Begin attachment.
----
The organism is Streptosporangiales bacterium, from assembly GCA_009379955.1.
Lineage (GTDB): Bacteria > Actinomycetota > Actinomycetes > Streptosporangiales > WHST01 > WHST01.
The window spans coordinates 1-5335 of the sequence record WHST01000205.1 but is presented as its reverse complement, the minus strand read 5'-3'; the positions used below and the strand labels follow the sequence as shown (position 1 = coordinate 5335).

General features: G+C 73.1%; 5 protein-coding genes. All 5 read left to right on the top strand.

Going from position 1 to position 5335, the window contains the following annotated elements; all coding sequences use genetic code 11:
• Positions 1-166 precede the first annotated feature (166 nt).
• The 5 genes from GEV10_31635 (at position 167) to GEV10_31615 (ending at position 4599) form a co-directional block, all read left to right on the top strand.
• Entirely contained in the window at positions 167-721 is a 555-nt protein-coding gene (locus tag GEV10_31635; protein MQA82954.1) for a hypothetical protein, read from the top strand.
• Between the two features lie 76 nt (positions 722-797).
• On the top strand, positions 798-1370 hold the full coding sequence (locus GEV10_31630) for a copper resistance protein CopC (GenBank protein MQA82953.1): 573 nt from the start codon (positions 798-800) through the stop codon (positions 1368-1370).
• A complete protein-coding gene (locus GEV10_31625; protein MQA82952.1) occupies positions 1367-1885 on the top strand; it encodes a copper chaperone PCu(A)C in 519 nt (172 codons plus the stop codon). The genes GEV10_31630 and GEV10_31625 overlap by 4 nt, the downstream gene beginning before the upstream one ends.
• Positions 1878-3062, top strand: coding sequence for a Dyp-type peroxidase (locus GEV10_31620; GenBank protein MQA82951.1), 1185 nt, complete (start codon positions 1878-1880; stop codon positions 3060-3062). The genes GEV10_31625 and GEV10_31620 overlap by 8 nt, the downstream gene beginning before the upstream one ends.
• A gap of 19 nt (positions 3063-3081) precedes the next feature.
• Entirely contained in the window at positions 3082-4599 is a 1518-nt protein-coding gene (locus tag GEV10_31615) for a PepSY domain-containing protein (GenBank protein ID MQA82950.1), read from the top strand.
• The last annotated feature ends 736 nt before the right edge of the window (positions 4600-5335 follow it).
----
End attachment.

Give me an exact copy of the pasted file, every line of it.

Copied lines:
The organism is Streptosporangiales bacterium, from assembly GCA_009379955.1.
Lineage (GTDB): Bacteria > Actinomycetota > Actinomycetes > Streptosporangiales > WHST01 > WHST01.
The window spans coordinates 1-5335 of the sequence record WHST01000205.1 but is presented as its reverse complement, the minus strand read 5'-3'; the positions used below and the strand labels follow the sequence as shown (position 1 = coordinate 5335).

General features: G+C 73.1%; 5 protein-coding genes. All 5 read left to right on the top strand.

Going from position 1 to position 5335, the window contains the following annotated elements; all coding sequences use genetic code 11:
• Positions 1-166 precede the first annotated feature (166 nt).
• The 5 genes from GEV10_31635 (at position 167) to GEV10_31615 (ending at position 4599) form a co-directional block, all read left to right on the top strand.
• Entirely contained in the window at positions 167-721 is a 555-nt protein-coding gene (locus tag GEV10_31635; protein MQA82954.1) for a hypothetical protein, read from the top strand.
• Between the two features lie 76 nt (positions 722-797).
• On the top strand, positions 798-1370 hold the full coding sequence (locus GEV10_31630) for a copper resistance protein CopC (GenBank protein MQA82953.1): 573 nt from the start codon (positions 798-800) through the stop codon (positions 1368-1370).
• A complete protein-coding gene (locus GEV10_31625; protein MQA82952.1) occupies positions 1367-1885 on the top strand; it encodes a copper chaperone PCu(A)C in 519 nt (172 codons plus the stop codon). The genes GEV10_31630 and GEV10_31625 overlap by 4 nt, the downstream gene beginning before the upstream one ends.
• Positions 1878-3062, top strand: coding sequence for a Dyp-type peroxidase (locus GEV10_31620; GenBank protein MQA82951.1), 1185 nt, complete (start codon positions 1878-1880; stop codon positions 3060-3062). The genes GEV10_31625 and GEV10_31620 overlap by 8 nt, the downstream gene beginning before the upstream one ends.
• A gap of 19 nt (positions 3063-3081) precedes the next feature.
• Entirely contained in the window at positions 3082-4599 is a 1518-nt protein-coding gene (locus tag GEV10_31615) for a PepSY domain-containing protein (GenBank protein ID MQA82950.1), read from the top strand.
• The last annotated feature ends 736 nt before the right edge of the window (positions 4600-5335 follow it).